Brazil’s lower house of Congress approved a bill that removes restrictions on foreign ownership of the country’s airlines.
The Chamber of Deputies voted 199 to 71 on Tuesday to allow foreigners to own up to a 100 percent stake in domestic carriers, up from the current 20 percent. Lawmakers are still voting on amendments, though they aren’t expected to change the main thrust of the bill. The Senate still has to hold a vote as well.
Easing foreign ownership in the aviation industry is the latest example of how Acting President Michel Temer is moving to roll back 13 years of heavy intervention in the economy under the Workers’ Party of President Dilma Rousseff, who was suspended last month to face an impeachment trial. The original proposal called for the limit of foreign ownership to rise to 49 percent, but Temer’s allies pushed for the cap to be removed entirely.
“The bill was necessary due to the economic crisis,” Congressman Andre Moura, the government’s leader in the lower house, told reporters in Brasilia. “The coalition has shown union during important votes.”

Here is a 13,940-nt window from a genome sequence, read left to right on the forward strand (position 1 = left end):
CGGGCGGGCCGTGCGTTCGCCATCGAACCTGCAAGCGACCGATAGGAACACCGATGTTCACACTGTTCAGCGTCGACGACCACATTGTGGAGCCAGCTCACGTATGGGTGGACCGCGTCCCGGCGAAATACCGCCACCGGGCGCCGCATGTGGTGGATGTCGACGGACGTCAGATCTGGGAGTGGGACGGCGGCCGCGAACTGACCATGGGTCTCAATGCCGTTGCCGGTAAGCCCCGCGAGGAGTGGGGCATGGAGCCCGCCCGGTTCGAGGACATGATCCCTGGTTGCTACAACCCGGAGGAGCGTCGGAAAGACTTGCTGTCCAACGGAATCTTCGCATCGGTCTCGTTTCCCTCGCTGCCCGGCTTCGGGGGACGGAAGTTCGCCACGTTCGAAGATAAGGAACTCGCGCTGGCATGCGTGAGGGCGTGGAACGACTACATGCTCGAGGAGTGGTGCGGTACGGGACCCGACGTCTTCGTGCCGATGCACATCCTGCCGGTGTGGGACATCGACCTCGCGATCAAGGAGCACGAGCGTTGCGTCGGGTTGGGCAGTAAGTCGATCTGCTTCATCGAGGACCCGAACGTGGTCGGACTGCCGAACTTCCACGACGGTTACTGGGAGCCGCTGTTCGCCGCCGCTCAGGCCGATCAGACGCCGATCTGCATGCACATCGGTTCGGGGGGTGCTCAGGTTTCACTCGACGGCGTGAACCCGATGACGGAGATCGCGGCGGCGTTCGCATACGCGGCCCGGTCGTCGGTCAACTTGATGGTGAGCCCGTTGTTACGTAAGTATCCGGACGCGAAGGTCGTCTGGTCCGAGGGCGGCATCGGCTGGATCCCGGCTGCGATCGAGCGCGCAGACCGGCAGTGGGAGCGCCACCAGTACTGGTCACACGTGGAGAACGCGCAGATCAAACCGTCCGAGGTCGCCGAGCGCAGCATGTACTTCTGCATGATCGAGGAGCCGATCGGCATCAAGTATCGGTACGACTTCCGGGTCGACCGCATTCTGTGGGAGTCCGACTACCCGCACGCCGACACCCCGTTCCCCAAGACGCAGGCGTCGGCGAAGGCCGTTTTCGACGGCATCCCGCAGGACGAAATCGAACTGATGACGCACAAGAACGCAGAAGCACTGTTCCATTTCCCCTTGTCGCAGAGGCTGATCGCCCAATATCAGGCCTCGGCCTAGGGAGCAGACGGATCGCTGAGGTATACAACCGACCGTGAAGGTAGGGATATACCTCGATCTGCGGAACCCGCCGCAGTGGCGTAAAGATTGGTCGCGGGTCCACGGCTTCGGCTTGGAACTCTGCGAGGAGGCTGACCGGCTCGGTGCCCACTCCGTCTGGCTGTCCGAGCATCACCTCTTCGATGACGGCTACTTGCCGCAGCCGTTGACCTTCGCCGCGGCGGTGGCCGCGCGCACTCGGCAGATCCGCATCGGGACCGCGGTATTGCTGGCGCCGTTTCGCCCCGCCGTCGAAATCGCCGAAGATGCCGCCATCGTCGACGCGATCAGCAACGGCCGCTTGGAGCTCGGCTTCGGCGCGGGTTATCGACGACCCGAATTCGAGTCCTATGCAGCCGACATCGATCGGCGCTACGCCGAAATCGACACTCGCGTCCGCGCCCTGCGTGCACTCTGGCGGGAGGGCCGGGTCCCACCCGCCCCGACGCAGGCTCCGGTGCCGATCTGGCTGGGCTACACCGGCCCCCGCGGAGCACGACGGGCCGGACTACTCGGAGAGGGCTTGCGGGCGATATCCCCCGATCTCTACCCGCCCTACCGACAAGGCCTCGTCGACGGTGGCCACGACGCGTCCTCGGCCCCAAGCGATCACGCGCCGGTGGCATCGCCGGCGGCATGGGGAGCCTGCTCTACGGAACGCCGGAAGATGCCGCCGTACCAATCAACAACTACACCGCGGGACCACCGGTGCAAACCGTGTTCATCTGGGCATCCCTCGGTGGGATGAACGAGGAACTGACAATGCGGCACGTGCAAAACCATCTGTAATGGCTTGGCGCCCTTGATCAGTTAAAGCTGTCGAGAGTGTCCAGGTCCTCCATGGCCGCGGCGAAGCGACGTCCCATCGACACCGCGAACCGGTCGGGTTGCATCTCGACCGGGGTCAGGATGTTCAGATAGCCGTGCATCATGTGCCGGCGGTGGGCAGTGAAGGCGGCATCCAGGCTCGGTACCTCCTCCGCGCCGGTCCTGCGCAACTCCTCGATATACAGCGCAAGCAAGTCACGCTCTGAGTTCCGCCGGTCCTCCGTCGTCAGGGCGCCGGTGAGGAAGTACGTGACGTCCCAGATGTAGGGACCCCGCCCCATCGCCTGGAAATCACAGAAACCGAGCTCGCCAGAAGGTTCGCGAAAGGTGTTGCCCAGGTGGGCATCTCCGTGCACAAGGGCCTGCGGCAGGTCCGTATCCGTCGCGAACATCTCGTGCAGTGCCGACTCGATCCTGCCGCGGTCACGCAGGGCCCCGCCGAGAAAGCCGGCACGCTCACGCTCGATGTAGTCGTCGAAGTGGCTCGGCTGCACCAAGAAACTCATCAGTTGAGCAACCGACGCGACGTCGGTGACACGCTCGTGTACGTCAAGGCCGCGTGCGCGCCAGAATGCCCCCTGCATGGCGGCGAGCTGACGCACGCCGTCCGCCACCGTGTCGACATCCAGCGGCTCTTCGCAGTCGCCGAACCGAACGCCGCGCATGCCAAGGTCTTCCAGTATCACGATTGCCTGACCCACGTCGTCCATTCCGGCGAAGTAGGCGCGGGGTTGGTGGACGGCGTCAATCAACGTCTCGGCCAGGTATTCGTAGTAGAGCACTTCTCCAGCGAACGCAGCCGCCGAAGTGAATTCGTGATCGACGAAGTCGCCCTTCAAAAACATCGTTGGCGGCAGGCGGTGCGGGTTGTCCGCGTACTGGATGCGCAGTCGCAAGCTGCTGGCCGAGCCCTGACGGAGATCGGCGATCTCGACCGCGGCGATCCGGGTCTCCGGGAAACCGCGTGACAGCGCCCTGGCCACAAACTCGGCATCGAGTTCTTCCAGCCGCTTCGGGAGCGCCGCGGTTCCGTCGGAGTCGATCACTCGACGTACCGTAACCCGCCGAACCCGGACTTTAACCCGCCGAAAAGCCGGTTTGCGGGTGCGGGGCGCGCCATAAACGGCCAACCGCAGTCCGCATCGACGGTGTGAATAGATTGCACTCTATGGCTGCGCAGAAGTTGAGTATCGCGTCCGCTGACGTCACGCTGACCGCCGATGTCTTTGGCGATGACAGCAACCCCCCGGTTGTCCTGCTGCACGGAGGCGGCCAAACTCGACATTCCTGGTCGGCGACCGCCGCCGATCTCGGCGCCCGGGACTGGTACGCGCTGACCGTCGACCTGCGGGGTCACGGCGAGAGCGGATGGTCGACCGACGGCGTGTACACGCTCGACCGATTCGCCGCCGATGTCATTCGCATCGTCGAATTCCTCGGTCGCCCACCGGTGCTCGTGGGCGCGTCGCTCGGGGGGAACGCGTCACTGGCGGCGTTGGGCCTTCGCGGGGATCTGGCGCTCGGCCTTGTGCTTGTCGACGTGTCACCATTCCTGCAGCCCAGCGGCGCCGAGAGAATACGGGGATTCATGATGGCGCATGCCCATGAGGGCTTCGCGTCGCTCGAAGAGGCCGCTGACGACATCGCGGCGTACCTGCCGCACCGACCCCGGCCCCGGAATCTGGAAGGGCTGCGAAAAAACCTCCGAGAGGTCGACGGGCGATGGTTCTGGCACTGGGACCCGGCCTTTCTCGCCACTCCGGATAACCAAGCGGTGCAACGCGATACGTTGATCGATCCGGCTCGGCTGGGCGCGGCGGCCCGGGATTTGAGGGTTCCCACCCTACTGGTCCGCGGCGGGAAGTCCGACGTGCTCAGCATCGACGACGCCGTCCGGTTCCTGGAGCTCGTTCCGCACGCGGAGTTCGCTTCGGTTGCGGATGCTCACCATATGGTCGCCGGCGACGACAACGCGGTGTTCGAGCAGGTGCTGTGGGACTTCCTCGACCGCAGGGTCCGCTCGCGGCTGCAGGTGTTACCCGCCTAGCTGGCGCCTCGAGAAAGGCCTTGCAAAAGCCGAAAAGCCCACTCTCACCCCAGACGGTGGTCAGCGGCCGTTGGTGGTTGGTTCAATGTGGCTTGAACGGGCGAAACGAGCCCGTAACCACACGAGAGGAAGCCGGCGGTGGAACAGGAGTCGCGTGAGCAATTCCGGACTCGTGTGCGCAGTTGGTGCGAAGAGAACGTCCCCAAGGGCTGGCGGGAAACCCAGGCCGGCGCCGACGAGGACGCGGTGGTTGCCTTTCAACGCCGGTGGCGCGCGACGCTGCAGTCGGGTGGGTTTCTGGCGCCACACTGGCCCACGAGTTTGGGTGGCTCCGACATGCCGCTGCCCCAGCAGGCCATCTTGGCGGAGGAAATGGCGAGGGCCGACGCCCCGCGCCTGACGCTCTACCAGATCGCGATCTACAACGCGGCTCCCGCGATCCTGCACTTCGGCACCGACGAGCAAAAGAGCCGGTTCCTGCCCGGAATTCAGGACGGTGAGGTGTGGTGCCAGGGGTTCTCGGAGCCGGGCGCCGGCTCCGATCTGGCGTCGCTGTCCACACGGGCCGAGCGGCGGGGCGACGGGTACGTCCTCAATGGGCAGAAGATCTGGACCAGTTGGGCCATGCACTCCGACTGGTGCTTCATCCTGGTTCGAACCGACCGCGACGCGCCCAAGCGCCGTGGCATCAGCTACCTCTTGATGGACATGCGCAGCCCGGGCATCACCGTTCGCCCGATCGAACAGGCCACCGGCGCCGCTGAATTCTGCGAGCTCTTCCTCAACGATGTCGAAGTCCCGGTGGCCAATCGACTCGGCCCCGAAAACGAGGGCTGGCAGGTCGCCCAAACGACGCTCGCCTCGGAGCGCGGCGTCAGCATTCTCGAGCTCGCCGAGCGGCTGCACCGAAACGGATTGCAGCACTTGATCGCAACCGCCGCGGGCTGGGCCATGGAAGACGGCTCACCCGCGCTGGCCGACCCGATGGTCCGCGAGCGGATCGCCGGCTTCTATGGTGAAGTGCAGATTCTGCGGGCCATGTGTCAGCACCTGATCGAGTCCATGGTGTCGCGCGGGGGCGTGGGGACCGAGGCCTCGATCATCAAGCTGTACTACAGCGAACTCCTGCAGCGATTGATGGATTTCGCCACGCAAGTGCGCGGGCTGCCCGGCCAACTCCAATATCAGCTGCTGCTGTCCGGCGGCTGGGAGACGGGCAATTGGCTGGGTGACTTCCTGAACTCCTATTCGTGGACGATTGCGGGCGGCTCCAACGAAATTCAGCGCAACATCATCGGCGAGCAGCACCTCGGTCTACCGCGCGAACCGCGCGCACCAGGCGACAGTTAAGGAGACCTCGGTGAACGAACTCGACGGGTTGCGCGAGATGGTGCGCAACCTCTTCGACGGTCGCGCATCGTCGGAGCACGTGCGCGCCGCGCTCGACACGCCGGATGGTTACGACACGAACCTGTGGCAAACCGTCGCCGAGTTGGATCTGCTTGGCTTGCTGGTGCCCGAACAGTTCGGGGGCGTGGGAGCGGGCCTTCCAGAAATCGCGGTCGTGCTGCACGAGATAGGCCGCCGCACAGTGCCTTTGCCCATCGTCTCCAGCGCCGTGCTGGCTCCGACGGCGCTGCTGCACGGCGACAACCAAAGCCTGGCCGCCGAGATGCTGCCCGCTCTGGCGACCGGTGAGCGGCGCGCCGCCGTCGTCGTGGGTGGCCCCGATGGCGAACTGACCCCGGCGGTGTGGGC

The move could help troubled carrier Gol Linhas Aereas Inteligentes SA secure a capital injection. Gol shares rose 5.2 percent in early-morning trading on the Bovespa stock exchange after news broke that Chamber leaders had reached an agreement to hold the vote on Tuesday. It gained 3.4 percent in the afternoon.
Gol said this week that it had sweetened an offer to restructure $780 million in debt. Delta Air Lines Inc. owns a minority stake in the company. United Continental Holdings Inc. is an investor in another Brazilian airline, Azul Linhas Aereas Brasileiras SA.
Azul, Brazil’s third-biggest carrier, said airlines would welcome the possibility of additional funding for their operations, adding that foreign ownership should be limited to 49 percent. “Brazil would be the only continental country to give up on that,” Chief Executive Officer Antonoaldo Neves said in an interview on May 30.
Domestic air travel dropped in May on declining demand for corporate travel, which provides the biggest chunk of airlines’ revenue. It was the 10th consecutive monthly retreat, after a decade of expansion.